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It's not about Greta

Photo By: commons.wikimedia.org


Sydney Shadeck, Opinion Editor

It’s not about Greta. Greta didn’t want it to be about Greta. It shouldn’t be about Greta. But the focus is dangerously close to shifting to her person rather than her message.


The 16 year-old Swedish climate activist has captured the attention of citizens and leaders alike, being one of the key figures in the global climate strikes that more than 150 countries have participated in so far. 


NBC News reports Thurnberg’s “efforts are building real momentum,” with praise from climate scientists across the globe who are thankful for the attention she has brought to the subject as nations worldwide take note of her impassioned addresses. She has taken on some of the most powerful individuals in the world, namely those in attendance at the United States Congress and the United Nations meetings, in scathing ways -- one of which was even been referred to as “the most powerful speech ever heard” by Saleemul Huq, the director for International Centre for Climate Change & Development in Bangladesh. Through these addresses, she has mobilized millions of people in protest and it seems that she will continue to do so.


There is no doubt that her influence is both impactful and necessary, but she is an individual speaking for the masses, not solely for herself. She adds the humanity, the youth and sense of hope that we needed to see in the largely scientific argument. A child, composed and strong, begging for, or perhaps ‘demanding’ is a more fitting term, the safe and healthy future she and her peers deserve remind us of the urgency and reality of the crisis. She is a face – a real human showing honest emotions – to put to the statistics of an upcoming generation that will face difficulties unlike anything we know yet.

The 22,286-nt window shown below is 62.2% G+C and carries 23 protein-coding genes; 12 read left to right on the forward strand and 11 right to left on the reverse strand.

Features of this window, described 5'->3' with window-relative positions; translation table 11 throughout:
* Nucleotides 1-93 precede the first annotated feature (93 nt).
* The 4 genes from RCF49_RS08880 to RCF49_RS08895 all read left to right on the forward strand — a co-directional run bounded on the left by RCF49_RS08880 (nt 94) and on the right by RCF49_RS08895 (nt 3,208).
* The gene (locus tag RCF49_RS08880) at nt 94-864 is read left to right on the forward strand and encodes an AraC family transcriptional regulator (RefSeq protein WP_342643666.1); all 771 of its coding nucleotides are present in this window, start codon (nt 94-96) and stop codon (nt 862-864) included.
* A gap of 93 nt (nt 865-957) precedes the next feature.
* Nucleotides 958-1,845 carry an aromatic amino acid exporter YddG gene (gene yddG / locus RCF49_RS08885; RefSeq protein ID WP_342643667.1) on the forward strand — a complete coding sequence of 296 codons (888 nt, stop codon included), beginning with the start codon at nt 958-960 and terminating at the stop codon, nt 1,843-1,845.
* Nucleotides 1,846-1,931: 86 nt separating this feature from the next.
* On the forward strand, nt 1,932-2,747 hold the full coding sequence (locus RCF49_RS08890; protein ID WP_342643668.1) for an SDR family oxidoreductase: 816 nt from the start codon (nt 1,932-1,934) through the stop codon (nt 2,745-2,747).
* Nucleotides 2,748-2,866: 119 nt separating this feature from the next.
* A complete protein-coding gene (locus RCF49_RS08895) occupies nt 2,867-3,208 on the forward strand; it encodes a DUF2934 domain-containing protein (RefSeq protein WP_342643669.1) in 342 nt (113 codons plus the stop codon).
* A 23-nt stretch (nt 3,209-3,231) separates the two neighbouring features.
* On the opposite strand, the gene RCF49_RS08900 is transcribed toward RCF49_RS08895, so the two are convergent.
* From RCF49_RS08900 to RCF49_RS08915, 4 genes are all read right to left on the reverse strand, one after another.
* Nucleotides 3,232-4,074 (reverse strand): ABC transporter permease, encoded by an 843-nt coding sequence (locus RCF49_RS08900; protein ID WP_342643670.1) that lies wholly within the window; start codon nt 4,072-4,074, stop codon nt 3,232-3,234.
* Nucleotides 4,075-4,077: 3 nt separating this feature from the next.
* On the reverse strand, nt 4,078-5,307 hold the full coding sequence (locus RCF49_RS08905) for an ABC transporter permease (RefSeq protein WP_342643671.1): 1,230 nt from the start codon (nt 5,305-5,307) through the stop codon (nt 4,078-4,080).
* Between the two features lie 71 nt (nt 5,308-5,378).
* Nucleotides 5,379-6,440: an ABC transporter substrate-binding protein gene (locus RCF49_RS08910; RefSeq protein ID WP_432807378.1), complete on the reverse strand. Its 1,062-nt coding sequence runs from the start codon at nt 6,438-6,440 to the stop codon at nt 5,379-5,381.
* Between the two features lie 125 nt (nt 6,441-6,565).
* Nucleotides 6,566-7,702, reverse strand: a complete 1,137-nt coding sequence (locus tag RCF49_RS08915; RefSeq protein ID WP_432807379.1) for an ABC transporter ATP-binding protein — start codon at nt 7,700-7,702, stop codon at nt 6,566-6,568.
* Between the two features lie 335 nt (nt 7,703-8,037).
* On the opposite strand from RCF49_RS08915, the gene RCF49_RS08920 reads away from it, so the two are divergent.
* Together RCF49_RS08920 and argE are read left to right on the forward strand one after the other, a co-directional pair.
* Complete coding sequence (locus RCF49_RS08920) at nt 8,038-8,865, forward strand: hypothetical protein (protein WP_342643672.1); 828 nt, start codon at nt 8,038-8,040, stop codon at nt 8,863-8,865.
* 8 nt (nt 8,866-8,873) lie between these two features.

Her inspiration for striking, as told in her interview with Democracy Now!, came from watching the American students at Marjory Stoneman Douglas High School demonstrating following the well-remembered Florida mass shooting in February of 2018. The youth and young-adults are making their voices heard – far more than anyone had imagined possible prior. If anything, the engagement of this sector of population is one good thing to come from the political climate. They will be watching, speaking, and expecting responses (through action more than words) from the leaders that they will be anxiously waiting to replace otherwise.


Quite honestly, I am frightened that this burst of energy will fizzle out as the public grows tired of the strength and vigor that Greta brings, as they do with most any wonder-ball of energy. In the past, our attention spans have been too weak to stay as involved as we are currently, no matter how dire the consequences may be. There is a possibility that this will change, though. At the very least, we can hope that the spike in attention Greta has caused will come to rest at a place much more elevated than it was before so that we may still stand a chance at making the necessary systematic changes.


Greta’s dedication is inspirational and warranted. Her approach is provoking and powerful. Her message is unmistakable and echoed loudly. Let her be heard, but not too talked about. We need to refocus and remember what the fight is, not only who is fighting it.